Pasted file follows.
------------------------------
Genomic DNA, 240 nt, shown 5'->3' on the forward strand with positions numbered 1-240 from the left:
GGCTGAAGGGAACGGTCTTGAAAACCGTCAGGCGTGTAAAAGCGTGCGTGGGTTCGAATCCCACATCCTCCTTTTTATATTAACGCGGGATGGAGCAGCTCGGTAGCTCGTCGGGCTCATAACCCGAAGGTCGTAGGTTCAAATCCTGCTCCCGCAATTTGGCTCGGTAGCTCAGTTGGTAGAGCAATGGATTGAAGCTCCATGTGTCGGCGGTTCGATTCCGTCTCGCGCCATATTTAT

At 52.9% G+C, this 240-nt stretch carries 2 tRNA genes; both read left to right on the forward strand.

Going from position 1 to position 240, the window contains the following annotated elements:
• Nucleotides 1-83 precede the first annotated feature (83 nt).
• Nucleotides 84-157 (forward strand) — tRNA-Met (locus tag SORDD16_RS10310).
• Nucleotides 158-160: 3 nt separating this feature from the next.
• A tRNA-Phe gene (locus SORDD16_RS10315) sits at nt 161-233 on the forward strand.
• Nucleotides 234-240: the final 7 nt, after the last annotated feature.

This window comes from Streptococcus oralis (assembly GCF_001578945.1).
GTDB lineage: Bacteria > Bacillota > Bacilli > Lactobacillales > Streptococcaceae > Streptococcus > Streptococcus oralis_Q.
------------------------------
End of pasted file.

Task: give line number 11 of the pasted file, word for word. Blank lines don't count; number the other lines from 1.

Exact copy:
GTDB lineage: Bacteria > Bacillota > Bacilli > Lactobacillales > Streptococcaceae > Streptococcus > Streptococcus oralis_Q.